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Will Northern California earthquakes lead to the next ‘big one’?

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Caution tape hangs near a damaged house after an earthquake in Rio Del, California, Tuesday, Dec. 20, 2022. (Santiago Mejia/San Francisco Chronicle via AP)

AP

Repeated earthquakes in Northern California have residents wondering if they’re waiting for the next “big one.”

At least two people were killed and 12 injured after a 6.4-magnitude earthquake hit the small town of Ferndale in Humboldt County on Tuesday, Dec. 20, The Sacramento Bee reported. Aftershocks continued to rattle the region before Thursday, a An earthquake with a magnitude of 3.3 occurred in the San Francisco Bay Area hours after the earlier aftershock.

It will be a big hit California any day,” wrote one user on Twitter. “We’ve been experiencing non-stop earthquakes for a week now.”

They were not the only ones who thought so.

“The big one is coming,” another user wrote. “That’s 3 strong earthquakes across Northern California in about 2 weeks. Demon Oski ready to step out from the 50-yard line of Memorial Stadium and start a hobby.”

Someone else said they lived in the area and everyone acted like they didn’t live under constant threat of a major earthquake.

“California is expecting a ‘big one’ in the Bay Area from the San Andreas Fault at any time,” they wrote. “I lived there for 8 years many years ago and we all just played and thought nothing of it.”

So what do the experts say about the risks?

Earthquakes near Ferndale “are not necessarily indicative of a larger earthquake,” Angie Lux told McClatchy News. Lux is a seismologist at the Berkeley Seismological Laboratory.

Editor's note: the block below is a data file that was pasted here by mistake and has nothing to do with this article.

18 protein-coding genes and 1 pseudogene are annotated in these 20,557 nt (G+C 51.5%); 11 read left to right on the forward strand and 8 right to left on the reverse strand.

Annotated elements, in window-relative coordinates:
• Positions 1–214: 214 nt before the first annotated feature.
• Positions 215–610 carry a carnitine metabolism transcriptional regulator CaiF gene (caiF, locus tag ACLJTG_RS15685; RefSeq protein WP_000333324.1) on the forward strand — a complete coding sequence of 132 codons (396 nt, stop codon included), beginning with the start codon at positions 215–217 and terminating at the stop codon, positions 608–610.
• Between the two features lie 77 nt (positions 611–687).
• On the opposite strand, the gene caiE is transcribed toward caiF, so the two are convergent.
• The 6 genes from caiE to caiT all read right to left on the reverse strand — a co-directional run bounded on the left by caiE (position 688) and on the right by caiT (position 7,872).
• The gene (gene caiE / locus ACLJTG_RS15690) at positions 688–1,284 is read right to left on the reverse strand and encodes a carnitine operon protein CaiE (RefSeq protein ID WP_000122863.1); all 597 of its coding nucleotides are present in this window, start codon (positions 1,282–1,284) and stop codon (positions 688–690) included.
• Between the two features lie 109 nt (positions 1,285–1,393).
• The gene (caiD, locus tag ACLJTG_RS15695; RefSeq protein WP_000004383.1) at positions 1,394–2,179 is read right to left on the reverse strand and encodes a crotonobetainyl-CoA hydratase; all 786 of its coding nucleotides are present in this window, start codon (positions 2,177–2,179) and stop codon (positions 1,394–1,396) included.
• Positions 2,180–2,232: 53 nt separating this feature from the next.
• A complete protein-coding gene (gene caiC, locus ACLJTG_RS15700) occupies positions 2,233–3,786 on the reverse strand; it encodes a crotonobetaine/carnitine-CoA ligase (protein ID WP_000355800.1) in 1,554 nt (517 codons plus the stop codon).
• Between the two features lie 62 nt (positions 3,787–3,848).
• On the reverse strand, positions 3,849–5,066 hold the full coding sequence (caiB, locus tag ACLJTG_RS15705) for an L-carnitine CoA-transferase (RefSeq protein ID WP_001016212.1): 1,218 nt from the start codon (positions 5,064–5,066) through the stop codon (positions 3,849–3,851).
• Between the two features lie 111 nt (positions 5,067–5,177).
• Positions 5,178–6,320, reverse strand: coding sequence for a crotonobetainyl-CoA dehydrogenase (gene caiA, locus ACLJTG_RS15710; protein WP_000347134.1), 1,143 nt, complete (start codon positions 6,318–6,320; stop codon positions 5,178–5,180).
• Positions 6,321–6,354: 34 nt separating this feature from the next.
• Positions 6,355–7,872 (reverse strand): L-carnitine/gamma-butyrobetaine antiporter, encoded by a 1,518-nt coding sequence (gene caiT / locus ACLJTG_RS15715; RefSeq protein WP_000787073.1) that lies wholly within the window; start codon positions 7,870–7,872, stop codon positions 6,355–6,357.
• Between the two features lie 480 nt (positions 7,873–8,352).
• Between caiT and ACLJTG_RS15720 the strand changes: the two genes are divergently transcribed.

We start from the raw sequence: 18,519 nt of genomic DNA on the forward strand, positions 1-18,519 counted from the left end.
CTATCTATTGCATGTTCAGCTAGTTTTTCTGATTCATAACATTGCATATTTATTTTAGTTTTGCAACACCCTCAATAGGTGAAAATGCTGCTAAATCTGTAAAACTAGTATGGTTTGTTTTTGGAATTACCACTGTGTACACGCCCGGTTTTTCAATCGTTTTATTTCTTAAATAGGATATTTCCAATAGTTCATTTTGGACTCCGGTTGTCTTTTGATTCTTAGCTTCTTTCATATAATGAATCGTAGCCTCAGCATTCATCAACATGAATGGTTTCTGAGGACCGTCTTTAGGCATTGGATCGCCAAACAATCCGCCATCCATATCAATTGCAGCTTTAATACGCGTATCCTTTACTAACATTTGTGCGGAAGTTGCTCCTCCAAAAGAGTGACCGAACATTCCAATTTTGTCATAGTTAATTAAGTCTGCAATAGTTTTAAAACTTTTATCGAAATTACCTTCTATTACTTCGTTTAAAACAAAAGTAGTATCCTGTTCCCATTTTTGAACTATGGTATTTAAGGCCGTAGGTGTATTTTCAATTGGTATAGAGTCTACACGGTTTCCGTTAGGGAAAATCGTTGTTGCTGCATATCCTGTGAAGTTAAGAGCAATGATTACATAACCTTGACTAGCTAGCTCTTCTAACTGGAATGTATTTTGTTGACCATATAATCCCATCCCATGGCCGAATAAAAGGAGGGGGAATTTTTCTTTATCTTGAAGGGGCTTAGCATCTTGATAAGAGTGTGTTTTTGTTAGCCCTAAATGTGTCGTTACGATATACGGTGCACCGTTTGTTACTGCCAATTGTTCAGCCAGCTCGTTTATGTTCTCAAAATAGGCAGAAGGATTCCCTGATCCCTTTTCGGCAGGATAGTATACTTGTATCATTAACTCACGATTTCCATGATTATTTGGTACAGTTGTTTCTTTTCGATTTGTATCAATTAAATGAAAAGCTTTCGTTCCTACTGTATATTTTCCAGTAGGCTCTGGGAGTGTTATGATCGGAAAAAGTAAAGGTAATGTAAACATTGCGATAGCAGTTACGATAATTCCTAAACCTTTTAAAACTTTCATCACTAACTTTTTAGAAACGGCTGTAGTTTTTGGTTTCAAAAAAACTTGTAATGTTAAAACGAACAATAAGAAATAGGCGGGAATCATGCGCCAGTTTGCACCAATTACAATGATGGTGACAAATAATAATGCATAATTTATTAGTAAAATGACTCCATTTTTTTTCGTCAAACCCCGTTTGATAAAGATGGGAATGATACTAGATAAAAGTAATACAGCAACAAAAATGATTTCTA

“However, they are a great reminder that we live in earthquake country and that we need to be prepared for the next big earthquake,” she said.

For those who don’t know, “big” can come in a variety of sizes, but are generally considered magnitude 7 or higher and occur in densely populated areas, Lux said.

Usually magnitude 7 earthquakes classified as very strongcausing significant damage to poorly constructed structures, but they pose a minimal hazard to well-designed buildings, according to the modified Mercalli intensity scale (MM).

When strong earthquakes occur in remote areas, they do not quite meet the criteria of “major”.

“That would be very different than a magnitude 7 that occurs on the Hayward Fault or the San Andreas Fault,” she said.

The Bay Area has several faults capable of producing large, destructive earthquakes, she said.

As reported by McClatchy News, the area where the earthquakes occur is where three tectonic plates meet, called the Mendocino Triple Junction. The North American, Pacific and Gorda plates meet here.

“By looking at the historical record, we can see how often these earthquakes have occurred in the past and say, ‘Well, based on that, we’re overdue for an earthquake in this area,'” she said. “We could get one any day – it could be tomorrow or 100 years from now.”

Brooke (she/they) is a McClatchy Real-Time reporter covering LGBTQ+ news and national parks in the West. They studied journalism at the University of Florida and previously covered LGBTQ+ news for the South Florida Sun Sentinel. When they are not writing stories, they enjoy spending time with their cats, horseback riding, or spending time outdoors.